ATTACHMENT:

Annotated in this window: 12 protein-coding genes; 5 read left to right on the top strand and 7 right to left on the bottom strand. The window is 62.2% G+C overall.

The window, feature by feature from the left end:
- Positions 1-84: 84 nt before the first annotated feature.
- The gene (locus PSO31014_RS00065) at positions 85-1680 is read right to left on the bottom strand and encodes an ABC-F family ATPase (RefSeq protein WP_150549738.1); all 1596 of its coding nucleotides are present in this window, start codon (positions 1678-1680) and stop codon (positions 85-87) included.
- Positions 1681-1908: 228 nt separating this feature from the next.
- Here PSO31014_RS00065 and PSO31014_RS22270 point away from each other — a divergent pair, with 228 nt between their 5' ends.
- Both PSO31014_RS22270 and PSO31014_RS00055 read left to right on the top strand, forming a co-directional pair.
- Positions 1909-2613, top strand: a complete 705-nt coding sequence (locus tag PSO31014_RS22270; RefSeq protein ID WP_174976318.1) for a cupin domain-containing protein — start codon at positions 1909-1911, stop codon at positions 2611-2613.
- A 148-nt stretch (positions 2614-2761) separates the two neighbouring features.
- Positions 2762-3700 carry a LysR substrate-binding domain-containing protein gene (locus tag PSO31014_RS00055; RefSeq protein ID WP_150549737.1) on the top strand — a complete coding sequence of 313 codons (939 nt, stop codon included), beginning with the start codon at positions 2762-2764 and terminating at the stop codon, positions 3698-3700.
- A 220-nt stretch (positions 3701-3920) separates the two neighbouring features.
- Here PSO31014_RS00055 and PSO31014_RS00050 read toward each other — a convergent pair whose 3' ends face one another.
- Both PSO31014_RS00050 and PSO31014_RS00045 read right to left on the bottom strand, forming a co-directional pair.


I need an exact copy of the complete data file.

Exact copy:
Annotated in this window: 12 protein-coding genes; 5 read left to right on the top strand and 7 right to left on the bottom strand. The window is 62.2% G+C overall.

The window, feature by feature from the left end:
- Positions 1-84: 84 nt before the first annotated feature.
- The gene (locus PSO31014_RS00065) at positions 85-1680 is read right to left on the bottom strand and encodes an ABC-F family ATPase (RefSeq protein WP_150549738.1); all 1596 of its coding nucleotides are present in this window, start codon (positions 1678-1680) and stop codon (positions 85-87) included.
- Positions 1681-1908: 228 nt separating this feature from the next.
- Here PSO31014_RS00065 and PSO31014_RS22270 point away from each other — a divergent pair, with 228 nt between their 5' ends.
- Both PSO31014_RS22270 and PSO31014_RS00055 read left to right on the top strand, forming a co-directional pair.
- Positions 1909-2613, top strand: a complete 705-nt coding sequence (locus tag PSO31014_RS22270; RefSeq protein ID WP_174976318.1) for a cupin domain-containing protein — start codon at positions 1909-1911, stop codon at positions 2611-2613.
- A 148-nt stretch (positions 2614-2761) separates the two neighbouring features.
- Positions 2762-3700 carry a LysR substrate-binding domain-containing protein gene (locus tag PSO31014_RS00055; RefSeq protein ID WP_150549737.1) on the top strand — a complete coding sequence of 313 codons (939 nt, stop codon included), beginning with the start codon at positions 2762-2764 and terminating at the stop codon, positions 3698-3700.
- A 220-nt stretch (positions 3701-3920) separates the two neighbouring features.
- Here PSO31014_RS00055 and PSO31014_RS00050 read toward each other — a convergent pair whose 3' ends face one another.
- Both PSO31014_RS00050 and PSO31014_RS00045 read right to left on the bottom strand, forming a co-directional pair.